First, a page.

Ten tips for winning your Social Security Disability case in federal court

ten tips winning your social security disability in federal court

Ten tips winning your Social Security Disability in federal court. For many disability non-attorneys and attorney, if an application is denied. By an Administrative Law Judge and the Appeals Council does not grant review, then the SSD claim is dead. It should not be the case because the best way to represent a client in federal court appeals must be part of the overall strategy.

The National Organization of Social Security Claimants Representative Conference (NOSSCR) in San Francisco.  During the conference, each presenter gave excellent advice how to be successful in Federal District Court.  Below are the ten tips winning your Social Security Disability in Federal District Court.

  1. Develop a concept of the case at your earliest opportunity.  Yet, every Judge is looking at a case from the first time applied for SSD benefits.  The Judge wants to know why the claimant cannot work.  When filling out Federal District Court forms be specific answering questions about daily activities.  However, your answers should pertain to the theory of the case.
  2. Get all the medical and test records.  It will make the Administrative Law Judge’s (ALJ) job easier.  If the case goes to Federal District Court, you want the medical records to specify your impairment.
  3. Submit a written brief to the Administrative Law Judge highlight the important evidence, clarify the issues, and present your theory of the case.  You may win your SSD claim in front of the ALJ whether than going to Federal District Court.
  4. Deal with unfavorable facts early.  If there are few medical treatment records due to the claimant not having medical insurance and unable go to the doctor?  Make sure you inform the ALJ in the record. That way the Federal Judge does not have to guess you have no medical treatment records.  The ALJ’s cannot say a claimant is not severely disabled due to the lack of medical treatment records.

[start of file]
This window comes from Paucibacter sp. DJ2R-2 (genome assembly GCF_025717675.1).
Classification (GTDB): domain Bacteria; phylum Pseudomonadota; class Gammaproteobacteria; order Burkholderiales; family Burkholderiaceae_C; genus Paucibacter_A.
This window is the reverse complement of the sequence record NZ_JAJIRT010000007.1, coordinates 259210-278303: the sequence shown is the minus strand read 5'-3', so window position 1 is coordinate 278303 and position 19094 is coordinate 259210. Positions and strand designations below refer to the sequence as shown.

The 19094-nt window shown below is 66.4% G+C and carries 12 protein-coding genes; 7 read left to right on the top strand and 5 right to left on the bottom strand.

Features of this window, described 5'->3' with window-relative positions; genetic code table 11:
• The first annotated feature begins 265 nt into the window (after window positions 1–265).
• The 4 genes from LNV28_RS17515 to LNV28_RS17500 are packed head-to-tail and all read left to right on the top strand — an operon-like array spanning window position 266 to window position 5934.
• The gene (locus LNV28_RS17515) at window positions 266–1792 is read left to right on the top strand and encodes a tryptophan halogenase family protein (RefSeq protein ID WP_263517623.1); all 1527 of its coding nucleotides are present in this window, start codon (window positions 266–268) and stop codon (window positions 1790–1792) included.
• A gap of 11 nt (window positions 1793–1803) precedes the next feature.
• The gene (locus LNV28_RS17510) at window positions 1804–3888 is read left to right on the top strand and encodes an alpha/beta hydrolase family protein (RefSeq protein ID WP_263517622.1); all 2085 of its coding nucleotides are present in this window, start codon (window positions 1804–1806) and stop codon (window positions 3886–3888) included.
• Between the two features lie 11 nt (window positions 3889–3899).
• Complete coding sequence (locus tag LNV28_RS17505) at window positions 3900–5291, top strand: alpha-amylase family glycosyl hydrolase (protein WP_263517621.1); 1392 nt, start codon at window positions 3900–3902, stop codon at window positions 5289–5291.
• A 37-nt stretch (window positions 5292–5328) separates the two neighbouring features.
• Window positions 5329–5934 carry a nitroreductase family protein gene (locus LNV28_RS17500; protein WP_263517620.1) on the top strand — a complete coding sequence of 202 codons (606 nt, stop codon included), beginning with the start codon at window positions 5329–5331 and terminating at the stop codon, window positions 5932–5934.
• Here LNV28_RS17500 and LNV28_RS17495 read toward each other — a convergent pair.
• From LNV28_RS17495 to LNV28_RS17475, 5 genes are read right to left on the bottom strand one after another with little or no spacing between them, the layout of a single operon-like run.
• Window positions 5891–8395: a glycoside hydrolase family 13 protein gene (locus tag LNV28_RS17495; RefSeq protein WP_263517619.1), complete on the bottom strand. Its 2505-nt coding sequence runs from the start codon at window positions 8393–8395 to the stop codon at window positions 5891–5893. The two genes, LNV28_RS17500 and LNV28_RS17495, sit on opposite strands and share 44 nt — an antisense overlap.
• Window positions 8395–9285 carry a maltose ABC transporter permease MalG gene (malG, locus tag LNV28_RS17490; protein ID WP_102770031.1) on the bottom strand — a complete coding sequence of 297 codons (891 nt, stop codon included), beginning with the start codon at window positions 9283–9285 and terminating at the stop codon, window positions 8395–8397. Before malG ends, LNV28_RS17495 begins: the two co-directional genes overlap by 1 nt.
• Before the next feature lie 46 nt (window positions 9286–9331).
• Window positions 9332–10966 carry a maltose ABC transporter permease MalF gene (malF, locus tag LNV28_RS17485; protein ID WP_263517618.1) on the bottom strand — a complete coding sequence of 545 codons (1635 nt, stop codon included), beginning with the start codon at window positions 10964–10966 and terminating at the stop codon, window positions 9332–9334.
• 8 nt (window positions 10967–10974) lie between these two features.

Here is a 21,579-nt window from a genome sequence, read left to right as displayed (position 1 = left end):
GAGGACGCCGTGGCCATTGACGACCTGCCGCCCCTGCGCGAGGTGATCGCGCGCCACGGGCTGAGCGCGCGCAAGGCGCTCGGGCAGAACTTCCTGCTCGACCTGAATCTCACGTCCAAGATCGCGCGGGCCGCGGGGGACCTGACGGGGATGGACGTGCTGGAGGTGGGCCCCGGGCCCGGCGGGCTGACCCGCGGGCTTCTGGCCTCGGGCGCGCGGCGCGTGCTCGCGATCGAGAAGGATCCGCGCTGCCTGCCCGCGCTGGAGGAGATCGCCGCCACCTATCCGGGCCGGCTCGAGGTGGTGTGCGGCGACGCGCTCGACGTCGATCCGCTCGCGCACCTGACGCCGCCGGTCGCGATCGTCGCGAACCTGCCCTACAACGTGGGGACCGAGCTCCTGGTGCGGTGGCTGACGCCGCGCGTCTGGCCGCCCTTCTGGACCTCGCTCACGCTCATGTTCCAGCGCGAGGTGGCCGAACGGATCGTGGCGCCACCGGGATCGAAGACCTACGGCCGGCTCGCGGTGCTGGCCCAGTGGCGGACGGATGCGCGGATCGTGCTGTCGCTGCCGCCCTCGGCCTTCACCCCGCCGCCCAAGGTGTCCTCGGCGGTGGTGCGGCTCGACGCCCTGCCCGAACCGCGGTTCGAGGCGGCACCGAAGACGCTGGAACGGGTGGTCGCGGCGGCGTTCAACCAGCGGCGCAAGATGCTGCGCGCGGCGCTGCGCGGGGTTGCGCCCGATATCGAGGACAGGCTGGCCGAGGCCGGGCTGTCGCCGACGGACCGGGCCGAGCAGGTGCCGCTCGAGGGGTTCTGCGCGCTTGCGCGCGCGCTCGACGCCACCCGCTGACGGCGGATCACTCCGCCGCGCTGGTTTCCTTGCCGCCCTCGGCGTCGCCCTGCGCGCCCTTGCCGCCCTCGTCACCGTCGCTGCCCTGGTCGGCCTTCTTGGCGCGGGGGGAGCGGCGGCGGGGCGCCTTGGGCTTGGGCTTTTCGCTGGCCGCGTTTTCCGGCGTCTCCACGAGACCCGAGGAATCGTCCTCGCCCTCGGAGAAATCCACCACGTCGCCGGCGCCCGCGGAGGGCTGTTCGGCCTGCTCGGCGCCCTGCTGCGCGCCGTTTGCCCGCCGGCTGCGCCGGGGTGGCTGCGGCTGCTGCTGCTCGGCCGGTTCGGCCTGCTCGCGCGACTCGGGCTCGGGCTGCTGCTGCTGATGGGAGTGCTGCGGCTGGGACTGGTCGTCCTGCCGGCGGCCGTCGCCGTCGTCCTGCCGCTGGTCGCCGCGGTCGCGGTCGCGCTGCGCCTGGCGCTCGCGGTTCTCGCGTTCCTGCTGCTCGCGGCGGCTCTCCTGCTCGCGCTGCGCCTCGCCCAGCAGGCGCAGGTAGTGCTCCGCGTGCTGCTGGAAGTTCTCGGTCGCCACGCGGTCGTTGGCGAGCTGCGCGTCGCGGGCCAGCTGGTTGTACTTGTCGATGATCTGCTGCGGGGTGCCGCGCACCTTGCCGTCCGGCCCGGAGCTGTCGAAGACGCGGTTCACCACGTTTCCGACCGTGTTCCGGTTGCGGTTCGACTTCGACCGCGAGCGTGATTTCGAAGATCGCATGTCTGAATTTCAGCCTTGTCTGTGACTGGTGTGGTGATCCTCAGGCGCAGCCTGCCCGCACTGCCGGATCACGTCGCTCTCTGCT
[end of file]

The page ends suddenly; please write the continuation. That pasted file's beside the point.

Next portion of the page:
5. Get third-party testimony. Claimants can have friends, relatives, as a witness to attend the hearing.  Or submit a letter describing the claimant’s disability impairments. Third party testimony is helpful in cases dealing with mental impairments or claimants pain level.
  6. Enter into a voluntary dismissal with government counsel for remand.  If your case can benefit from remand then send a brief letter to the Office of General Counsel.  Also, state why you think they should agree to a remand.  (This advice was given at the NOSSCR, it is not clear how often it works)
  7. Know the law clerk and court.  Try to find out as much information you can about the federal judge who assigned to your case in district court.  If the same judge decided your Social Security Disability case before then you can give a detailed explanation of the consecutive evaluation in your brief.
  8. Write a detail comprehensive brief.  Use plain language for the record define-terms.  Even though the judges and law clerks can retrieve legal resources and medical dictionaries.  It is helpful for you to define the medical term in a sentence.
  9. Creditability.  Follow all the court rules and be honest.  Do not overstate.
  10.  File a reply brief.  Several law clerks will read the reply briefs to find the real issues in a case.  At the hearing you want to persuade the judge to decide in your favor; the reply brief gives you an opportunity to restate your position.

“The Practical Guide to Social Security Disability Benefits”

Is your Social Security Disability case at standstill?  Do you want your Social Security Disability case to start moving again? Then my self-help digital eBook “The Practical Guide to Social Security Disability Benefits” for $6.99 can help you.  Go to http://socialsecuritydisabilityandyou.com/ and buy the book today.

After you purchase the book, you will get 1 free hour of Social Security Disability Consultation. Please contact me at http://socialsecuritydisabilityandyou.com/contact/

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